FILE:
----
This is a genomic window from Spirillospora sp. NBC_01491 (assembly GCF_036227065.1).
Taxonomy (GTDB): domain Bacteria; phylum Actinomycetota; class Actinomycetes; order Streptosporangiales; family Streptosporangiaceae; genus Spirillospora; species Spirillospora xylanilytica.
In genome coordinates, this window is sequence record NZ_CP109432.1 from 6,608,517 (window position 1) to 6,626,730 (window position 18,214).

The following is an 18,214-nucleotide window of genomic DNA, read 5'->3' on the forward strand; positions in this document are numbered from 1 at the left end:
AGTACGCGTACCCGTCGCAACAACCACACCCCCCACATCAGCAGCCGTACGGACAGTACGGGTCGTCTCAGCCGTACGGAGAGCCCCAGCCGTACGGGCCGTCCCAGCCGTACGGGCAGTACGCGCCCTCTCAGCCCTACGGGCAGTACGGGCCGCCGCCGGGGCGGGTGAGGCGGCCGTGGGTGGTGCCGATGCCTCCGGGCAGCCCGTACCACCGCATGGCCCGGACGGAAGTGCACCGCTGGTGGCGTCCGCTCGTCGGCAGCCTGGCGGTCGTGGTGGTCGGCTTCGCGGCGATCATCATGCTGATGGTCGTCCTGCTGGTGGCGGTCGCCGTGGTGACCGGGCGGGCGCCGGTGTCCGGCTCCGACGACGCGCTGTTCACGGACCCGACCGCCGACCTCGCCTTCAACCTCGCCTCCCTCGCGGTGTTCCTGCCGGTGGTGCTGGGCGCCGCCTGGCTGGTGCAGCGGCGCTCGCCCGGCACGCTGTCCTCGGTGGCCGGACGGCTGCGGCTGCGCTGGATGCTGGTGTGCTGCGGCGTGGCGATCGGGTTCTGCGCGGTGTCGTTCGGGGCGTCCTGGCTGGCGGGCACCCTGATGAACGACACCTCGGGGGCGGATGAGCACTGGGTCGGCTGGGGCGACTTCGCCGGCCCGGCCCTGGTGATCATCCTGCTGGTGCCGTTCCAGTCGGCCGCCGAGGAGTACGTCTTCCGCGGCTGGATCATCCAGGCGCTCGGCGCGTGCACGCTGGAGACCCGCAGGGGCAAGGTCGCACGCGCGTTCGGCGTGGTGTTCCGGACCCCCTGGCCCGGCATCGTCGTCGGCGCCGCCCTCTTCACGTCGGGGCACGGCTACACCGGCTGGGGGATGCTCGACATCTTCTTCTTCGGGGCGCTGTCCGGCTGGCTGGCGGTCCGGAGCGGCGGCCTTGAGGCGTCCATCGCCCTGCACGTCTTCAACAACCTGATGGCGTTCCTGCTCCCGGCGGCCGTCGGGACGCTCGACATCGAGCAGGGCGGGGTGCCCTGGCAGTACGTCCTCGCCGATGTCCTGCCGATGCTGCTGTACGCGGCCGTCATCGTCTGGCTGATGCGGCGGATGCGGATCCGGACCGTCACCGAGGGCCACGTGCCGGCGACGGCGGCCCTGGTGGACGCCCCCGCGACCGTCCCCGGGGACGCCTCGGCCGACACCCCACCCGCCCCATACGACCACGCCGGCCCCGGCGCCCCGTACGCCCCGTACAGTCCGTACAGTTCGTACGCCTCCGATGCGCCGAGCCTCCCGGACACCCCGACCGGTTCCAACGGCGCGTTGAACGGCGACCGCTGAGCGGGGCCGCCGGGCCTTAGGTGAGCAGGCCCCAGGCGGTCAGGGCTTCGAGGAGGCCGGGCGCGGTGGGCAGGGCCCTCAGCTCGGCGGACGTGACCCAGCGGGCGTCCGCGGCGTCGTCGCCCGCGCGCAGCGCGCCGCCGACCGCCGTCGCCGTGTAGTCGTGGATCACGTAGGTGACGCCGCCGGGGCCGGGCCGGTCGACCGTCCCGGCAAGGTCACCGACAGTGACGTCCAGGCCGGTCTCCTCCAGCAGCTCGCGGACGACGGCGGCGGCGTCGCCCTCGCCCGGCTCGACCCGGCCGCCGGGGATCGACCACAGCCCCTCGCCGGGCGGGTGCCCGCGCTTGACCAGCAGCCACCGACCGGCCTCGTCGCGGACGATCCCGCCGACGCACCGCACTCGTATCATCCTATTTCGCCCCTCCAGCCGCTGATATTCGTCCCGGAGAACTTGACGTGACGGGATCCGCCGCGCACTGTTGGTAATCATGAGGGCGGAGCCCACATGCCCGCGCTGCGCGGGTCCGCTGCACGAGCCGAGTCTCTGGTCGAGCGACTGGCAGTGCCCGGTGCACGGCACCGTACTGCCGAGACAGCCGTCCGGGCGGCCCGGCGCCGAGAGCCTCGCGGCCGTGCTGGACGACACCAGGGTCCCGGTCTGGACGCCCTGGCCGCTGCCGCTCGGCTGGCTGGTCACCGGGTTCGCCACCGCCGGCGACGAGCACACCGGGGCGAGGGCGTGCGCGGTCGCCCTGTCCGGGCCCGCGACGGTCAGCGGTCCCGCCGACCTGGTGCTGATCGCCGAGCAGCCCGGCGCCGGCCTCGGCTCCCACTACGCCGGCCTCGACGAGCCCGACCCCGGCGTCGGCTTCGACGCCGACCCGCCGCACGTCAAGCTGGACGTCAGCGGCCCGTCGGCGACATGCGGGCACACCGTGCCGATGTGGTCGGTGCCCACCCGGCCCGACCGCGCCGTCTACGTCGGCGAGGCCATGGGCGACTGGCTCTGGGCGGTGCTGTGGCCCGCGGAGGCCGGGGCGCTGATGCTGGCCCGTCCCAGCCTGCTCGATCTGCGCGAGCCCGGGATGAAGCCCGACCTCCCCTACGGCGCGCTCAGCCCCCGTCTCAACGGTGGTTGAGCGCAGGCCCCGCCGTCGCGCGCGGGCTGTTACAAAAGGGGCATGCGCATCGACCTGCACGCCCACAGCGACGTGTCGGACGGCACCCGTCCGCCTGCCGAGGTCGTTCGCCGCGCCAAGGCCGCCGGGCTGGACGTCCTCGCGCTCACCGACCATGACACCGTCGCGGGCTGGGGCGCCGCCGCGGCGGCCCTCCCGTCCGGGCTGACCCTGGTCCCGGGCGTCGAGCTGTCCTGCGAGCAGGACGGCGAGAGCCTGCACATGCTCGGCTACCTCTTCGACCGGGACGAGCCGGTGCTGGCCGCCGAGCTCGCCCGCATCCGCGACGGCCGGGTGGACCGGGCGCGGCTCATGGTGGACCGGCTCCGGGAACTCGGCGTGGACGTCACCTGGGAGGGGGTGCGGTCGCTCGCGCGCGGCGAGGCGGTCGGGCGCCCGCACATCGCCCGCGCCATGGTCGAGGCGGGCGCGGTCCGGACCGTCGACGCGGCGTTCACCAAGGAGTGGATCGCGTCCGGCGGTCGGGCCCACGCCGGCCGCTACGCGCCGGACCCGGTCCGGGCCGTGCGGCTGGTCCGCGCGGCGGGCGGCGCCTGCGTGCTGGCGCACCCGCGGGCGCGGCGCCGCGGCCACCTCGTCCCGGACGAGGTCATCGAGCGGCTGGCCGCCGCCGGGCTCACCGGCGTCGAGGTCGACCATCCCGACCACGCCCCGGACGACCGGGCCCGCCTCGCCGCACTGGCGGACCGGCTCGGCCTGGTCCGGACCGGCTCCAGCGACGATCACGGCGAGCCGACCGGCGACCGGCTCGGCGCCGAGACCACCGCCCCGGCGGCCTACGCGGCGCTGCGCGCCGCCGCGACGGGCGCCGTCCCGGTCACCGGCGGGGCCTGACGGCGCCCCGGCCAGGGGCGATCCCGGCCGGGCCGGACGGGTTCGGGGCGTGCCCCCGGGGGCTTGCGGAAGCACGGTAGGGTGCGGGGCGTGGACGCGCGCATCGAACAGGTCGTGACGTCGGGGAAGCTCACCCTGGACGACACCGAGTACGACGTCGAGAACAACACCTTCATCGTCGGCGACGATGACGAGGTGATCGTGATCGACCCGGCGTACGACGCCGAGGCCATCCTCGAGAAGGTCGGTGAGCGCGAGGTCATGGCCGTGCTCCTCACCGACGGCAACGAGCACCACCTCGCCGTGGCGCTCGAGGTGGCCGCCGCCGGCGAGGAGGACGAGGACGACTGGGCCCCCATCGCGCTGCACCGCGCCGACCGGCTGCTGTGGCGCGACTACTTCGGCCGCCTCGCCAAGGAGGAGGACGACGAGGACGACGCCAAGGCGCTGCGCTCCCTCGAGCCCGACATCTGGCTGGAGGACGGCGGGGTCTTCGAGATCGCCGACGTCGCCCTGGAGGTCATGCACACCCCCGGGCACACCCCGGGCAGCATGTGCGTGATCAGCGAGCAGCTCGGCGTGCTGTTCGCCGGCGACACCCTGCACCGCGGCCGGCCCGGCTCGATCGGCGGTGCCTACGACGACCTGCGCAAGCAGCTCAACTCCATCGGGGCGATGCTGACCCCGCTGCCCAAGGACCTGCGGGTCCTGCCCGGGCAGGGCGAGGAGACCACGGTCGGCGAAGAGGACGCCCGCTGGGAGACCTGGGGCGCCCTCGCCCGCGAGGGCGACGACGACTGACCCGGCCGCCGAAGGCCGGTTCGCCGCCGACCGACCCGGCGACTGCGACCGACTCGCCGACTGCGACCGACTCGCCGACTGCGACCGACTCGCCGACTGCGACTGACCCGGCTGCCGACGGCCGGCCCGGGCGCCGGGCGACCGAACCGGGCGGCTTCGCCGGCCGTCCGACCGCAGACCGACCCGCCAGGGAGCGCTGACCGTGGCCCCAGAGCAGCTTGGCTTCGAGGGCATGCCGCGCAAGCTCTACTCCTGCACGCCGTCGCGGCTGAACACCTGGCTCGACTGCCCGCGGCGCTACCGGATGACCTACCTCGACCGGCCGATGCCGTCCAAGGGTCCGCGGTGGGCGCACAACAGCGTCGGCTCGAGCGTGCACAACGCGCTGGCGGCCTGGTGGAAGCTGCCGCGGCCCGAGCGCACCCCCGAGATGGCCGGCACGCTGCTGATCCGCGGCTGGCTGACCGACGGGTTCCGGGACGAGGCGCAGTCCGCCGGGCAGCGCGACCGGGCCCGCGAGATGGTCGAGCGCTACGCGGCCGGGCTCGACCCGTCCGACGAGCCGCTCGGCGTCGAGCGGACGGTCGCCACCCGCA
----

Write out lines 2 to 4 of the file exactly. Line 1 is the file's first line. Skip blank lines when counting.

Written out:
Taxonomy (GTDB): domain Bacteria; phylum Actinomycetota; class Actinomycetes; order Streptosporangiales; family Streptosporangiaceae; genus Spirillospora; species Spirillospora xylanilytica.
In genome coordinates, this window is sequence record NZ_CP109432.1 from 6,608,517 (window position 1) to 6,626,730 (window position 18,214).

The following is an 18,214-nucleotide window of genomic DNA, read 5'->3' on the forward strand; positions in this document are numbered from 1 at the left end: